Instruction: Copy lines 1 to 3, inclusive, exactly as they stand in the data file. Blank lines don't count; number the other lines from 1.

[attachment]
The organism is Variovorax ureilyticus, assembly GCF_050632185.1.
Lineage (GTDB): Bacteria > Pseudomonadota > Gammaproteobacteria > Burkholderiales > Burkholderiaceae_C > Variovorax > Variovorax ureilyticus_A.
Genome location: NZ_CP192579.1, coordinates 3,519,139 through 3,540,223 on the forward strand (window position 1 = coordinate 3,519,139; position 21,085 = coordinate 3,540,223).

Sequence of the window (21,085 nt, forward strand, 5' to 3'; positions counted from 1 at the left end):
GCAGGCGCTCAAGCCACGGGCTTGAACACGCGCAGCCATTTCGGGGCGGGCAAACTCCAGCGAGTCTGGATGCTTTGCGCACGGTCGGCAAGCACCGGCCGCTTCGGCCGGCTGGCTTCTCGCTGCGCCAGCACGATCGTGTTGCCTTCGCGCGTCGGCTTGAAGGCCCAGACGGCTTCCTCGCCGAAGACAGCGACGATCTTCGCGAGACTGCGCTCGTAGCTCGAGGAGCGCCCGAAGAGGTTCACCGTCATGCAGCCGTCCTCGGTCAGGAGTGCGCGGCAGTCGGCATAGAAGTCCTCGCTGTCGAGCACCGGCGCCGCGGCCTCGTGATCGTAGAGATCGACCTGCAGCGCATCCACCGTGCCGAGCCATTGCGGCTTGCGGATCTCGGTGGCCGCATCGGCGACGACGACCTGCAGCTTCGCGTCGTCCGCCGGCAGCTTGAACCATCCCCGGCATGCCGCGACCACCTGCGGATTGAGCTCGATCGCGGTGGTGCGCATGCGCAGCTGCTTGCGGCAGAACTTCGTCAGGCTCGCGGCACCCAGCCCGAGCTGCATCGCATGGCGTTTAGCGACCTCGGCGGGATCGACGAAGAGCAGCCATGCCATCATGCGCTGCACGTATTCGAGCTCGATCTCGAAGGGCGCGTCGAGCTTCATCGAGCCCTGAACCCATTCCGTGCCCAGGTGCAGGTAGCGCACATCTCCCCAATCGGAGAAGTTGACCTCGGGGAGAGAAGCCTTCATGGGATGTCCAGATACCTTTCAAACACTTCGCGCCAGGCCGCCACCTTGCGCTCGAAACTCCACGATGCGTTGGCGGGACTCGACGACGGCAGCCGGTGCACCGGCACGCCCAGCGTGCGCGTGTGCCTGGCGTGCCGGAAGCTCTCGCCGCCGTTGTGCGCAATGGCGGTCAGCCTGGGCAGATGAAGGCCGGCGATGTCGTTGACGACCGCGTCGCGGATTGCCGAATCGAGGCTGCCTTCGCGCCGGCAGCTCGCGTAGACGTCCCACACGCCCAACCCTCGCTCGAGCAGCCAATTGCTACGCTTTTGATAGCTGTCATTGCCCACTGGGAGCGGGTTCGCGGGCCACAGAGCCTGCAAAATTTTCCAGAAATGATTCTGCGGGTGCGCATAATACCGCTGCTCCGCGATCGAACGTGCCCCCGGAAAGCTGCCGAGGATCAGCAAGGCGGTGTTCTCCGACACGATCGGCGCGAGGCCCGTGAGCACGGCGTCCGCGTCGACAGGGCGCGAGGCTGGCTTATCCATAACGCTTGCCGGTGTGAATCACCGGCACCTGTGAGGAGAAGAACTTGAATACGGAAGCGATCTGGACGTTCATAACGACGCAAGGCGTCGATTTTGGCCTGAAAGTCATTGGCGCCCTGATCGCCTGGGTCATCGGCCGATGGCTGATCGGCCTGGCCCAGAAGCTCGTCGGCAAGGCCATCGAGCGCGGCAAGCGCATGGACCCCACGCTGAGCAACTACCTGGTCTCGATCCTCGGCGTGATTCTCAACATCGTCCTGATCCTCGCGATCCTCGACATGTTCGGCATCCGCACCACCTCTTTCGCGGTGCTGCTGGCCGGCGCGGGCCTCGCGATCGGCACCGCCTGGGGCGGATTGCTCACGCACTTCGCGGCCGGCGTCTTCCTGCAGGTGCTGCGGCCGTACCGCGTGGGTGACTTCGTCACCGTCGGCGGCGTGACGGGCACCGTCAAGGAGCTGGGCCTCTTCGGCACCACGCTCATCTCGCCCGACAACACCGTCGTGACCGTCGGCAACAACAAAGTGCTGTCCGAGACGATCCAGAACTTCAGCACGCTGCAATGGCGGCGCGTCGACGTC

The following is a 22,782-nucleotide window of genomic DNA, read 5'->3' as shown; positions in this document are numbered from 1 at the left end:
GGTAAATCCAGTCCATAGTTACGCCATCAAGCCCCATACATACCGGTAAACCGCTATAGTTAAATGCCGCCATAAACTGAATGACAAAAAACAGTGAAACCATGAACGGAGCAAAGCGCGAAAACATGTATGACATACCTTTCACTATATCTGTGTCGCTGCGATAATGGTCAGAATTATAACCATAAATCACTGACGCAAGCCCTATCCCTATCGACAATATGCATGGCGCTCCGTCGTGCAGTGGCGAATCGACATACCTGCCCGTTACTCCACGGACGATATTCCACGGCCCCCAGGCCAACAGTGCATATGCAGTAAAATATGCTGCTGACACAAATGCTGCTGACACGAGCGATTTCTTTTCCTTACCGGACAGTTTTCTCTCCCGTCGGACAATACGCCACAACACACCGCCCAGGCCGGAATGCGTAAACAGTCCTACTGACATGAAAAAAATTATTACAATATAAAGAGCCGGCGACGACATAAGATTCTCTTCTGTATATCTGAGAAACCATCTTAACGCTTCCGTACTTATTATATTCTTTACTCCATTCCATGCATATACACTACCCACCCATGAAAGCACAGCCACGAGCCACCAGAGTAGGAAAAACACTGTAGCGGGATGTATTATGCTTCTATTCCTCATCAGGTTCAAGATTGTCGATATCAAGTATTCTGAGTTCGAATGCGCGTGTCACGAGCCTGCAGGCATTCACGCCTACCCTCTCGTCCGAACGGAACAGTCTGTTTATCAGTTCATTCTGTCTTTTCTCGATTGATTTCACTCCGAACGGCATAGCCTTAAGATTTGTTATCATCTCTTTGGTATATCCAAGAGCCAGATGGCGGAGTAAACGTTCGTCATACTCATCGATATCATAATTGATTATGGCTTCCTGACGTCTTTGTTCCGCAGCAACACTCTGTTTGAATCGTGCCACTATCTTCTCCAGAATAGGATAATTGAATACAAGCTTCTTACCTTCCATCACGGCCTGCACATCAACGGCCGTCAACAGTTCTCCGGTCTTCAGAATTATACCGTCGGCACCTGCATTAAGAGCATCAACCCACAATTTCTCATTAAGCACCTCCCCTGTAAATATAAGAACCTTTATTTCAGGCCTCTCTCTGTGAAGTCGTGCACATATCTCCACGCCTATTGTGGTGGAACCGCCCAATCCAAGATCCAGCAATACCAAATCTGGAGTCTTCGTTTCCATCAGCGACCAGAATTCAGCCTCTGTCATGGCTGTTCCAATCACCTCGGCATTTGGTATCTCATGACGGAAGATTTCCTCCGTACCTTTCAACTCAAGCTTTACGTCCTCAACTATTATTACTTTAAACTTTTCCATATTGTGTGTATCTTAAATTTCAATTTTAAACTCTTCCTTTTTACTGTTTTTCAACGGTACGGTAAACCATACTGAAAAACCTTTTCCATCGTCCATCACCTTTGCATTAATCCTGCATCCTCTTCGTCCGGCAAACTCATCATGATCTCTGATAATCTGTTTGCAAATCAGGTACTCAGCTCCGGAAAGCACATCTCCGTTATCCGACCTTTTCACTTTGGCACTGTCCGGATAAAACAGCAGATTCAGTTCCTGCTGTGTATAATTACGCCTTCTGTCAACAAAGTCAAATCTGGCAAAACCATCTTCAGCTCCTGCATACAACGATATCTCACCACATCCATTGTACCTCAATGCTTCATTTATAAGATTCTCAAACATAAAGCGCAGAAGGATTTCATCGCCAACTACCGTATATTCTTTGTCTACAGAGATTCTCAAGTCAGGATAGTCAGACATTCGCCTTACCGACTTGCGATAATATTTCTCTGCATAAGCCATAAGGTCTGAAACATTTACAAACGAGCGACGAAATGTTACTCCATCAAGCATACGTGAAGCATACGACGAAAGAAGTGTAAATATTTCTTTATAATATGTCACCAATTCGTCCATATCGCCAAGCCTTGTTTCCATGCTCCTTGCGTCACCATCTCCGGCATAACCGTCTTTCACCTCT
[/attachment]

The organism is Variovorax ureilyticus, assembly GCF_050632185.1.
Lineage (GTDB): Bacteria > Pseudomonadota > Gammaproteobacteria > Burkholderiales > Burkholderiaceae_C > Variovorax > Variovorax ureilyticus_A.
Genome location: NZ_CP192579.1, coordinates 3,519,139 through 3,540,223 on the forward strand (window position 1 = coordinate 3,519,139; position 21,085 = coordinate 3,540,223).